The Upside of Unrequited is an obvious choice for fans of Albertalli’s other novels. A likely winner for readers looking for a more inclusive contemporary romance as long as they can buy into the voice.

Possible Pairings: Little & Lion by Brandy Colbert, Once and For All by Sarah Dessen, The Romantics by Leah Konen, Everything Leads to You by Nina LaCour, Love and Other Foreign Words by Erin McCahan, What My Mother Doesn’t Know by Sonya Sones

Love and Other Train Wrecks: A Chick Lit Wednesday Review

cover art for Love and Other Train Wrecks by Leah KonenAmmy doesn’t believe in true love. But she’s still riding a train from Virginia to upstate New York to attend her dad’s second wedding. She isn’t sure if her mom will ever forgive her. But she also knows it’s too late to turn back.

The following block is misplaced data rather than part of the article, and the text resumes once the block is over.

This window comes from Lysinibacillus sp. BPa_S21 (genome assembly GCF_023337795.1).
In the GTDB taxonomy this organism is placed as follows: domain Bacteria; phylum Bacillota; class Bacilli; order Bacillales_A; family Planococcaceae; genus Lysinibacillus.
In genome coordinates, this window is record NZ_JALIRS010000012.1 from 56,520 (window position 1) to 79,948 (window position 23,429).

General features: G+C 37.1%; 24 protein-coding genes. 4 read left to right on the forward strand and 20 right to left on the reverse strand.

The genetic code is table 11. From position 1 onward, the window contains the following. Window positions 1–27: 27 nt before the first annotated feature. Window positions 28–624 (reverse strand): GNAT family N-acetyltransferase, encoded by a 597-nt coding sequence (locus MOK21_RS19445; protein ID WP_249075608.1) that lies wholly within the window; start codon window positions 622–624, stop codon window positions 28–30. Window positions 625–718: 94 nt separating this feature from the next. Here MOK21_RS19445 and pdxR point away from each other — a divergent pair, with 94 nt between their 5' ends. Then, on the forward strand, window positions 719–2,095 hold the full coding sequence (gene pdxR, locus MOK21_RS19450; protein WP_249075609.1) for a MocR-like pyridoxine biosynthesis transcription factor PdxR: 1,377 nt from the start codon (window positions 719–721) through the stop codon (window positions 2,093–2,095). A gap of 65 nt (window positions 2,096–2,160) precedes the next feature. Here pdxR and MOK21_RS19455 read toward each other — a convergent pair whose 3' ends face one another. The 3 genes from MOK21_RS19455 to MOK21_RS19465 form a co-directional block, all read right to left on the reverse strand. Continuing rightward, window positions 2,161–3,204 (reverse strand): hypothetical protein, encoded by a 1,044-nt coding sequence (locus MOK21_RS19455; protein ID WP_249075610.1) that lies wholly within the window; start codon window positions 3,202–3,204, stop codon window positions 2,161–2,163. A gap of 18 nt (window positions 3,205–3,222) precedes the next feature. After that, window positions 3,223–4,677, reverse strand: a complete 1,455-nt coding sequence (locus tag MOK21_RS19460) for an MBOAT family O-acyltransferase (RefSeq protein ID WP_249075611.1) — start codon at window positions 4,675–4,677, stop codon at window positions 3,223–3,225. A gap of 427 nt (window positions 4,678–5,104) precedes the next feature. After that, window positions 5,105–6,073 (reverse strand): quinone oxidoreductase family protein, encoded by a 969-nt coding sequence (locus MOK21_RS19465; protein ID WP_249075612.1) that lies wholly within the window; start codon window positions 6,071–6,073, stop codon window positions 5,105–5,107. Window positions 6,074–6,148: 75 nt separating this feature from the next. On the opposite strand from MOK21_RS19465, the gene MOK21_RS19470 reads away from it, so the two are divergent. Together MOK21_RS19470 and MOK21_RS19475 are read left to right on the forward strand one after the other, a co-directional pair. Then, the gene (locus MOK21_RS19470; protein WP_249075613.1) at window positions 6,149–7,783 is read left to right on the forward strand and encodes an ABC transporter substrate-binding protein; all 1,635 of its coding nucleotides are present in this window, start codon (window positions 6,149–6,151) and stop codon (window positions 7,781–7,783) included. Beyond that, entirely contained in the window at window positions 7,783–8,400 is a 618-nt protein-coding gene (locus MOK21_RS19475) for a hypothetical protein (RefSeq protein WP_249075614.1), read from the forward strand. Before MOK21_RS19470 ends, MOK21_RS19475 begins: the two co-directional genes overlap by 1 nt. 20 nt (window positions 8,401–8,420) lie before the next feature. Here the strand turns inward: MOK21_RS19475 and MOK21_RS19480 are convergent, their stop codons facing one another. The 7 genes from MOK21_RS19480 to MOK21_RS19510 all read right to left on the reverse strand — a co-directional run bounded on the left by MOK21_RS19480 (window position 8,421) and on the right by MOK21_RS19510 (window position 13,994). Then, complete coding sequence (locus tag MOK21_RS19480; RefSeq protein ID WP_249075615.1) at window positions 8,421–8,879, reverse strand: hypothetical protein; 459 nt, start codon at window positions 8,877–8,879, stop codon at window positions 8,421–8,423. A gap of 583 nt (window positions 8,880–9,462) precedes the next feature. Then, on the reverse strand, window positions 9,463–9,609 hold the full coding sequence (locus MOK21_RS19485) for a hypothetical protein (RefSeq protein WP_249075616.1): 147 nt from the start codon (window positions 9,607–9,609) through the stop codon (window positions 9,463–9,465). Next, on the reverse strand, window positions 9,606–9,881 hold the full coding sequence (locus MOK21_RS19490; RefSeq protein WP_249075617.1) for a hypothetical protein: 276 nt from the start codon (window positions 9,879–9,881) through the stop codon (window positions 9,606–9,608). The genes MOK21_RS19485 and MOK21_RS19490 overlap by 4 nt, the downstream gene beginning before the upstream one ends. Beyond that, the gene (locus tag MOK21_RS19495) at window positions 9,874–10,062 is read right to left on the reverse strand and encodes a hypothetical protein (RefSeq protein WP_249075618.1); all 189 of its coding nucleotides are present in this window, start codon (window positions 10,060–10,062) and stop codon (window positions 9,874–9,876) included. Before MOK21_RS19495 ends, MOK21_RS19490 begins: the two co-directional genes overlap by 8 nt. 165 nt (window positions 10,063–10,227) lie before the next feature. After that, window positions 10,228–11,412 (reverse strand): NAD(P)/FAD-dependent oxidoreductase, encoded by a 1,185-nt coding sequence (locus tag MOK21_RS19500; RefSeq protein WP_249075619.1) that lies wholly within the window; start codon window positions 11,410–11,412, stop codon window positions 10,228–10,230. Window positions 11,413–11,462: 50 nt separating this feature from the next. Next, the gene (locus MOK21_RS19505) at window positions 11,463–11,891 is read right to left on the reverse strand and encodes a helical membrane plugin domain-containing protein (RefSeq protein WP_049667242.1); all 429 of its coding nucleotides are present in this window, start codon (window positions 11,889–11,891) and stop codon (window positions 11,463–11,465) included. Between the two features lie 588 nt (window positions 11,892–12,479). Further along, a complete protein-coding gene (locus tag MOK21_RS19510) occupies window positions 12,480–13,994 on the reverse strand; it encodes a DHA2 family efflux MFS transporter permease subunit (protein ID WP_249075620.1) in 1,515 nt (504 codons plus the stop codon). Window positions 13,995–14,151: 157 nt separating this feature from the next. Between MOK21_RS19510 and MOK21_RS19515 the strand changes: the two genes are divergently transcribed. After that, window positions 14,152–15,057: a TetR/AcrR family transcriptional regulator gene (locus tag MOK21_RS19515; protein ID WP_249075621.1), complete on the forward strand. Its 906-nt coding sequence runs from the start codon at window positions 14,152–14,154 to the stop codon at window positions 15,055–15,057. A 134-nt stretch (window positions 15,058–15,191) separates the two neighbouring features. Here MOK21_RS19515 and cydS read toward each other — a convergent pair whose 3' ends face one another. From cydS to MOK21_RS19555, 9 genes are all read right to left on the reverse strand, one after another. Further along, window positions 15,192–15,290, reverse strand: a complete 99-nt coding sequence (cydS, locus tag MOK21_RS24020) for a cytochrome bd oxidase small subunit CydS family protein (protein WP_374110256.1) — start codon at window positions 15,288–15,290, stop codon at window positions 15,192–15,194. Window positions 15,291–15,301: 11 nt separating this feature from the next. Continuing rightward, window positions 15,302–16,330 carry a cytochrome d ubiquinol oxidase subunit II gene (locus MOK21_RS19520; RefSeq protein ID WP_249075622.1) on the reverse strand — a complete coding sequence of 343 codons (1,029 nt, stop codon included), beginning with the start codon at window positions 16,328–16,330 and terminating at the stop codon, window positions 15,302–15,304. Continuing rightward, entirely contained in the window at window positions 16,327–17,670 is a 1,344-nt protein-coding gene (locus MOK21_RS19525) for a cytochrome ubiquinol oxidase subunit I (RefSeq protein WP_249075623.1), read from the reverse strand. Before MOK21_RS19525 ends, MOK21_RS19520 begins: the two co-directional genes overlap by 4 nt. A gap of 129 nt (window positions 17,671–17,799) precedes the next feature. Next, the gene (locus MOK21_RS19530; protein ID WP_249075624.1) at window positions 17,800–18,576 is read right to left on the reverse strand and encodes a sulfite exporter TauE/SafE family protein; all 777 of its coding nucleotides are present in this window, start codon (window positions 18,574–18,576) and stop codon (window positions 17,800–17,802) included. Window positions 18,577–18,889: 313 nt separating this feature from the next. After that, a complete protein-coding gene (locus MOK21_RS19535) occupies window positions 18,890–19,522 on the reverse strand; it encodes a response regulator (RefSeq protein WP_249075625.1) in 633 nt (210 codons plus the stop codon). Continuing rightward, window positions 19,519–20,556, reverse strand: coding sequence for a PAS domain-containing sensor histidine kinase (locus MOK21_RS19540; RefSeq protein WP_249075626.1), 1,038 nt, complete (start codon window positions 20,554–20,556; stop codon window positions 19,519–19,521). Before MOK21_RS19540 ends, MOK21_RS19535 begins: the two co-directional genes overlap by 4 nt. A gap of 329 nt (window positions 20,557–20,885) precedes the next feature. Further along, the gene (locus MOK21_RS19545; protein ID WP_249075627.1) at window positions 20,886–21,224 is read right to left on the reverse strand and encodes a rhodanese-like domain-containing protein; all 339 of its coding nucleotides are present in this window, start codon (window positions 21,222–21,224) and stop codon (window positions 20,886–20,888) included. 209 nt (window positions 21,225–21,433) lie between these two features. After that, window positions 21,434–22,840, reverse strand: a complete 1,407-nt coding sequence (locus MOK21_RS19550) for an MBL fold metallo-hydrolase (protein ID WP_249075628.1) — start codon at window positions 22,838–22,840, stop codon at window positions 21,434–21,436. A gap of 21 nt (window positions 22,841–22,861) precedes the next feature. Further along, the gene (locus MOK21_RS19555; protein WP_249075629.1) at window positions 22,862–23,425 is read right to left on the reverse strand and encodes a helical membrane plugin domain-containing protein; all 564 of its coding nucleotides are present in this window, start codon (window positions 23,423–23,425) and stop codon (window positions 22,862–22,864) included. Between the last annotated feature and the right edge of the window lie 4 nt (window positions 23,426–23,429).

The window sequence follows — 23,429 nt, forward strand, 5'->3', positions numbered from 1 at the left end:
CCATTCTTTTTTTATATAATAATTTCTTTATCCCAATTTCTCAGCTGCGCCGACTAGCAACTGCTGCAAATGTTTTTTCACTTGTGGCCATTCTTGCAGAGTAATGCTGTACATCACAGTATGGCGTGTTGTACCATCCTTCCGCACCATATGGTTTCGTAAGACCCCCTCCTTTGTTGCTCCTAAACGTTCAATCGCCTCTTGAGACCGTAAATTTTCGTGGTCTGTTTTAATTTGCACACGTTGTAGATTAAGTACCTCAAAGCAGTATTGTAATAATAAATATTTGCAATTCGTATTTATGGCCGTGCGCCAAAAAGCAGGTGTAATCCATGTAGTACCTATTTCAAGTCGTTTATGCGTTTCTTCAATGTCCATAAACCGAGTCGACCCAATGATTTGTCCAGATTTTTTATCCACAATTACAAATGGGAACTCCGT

Noah is a total romantic. So much so that he’s taking a train back home to try and win back his first love—the girl he broke up with before he left for college.

Ammy and Noah are both desperate to get to their destination–even if it means they’re stuck traveling together after their train breaks down in a snow storm.

When a quick detour turns into an all-day trip it seems like Ammy and Noah might be falling for each other. But at the end of the journey an unexpected surprise changes everything and leaves both Ammy and Noah wondering if love and their train wreck relationship can be salvaged in Love and Other Train Wrecks (2018) by Leah Konen.

Love and Other Train Wrecks is a standalone novel. This contemporary romance plays out over the course of twenty-four hours during their madcap journey to upstate New York.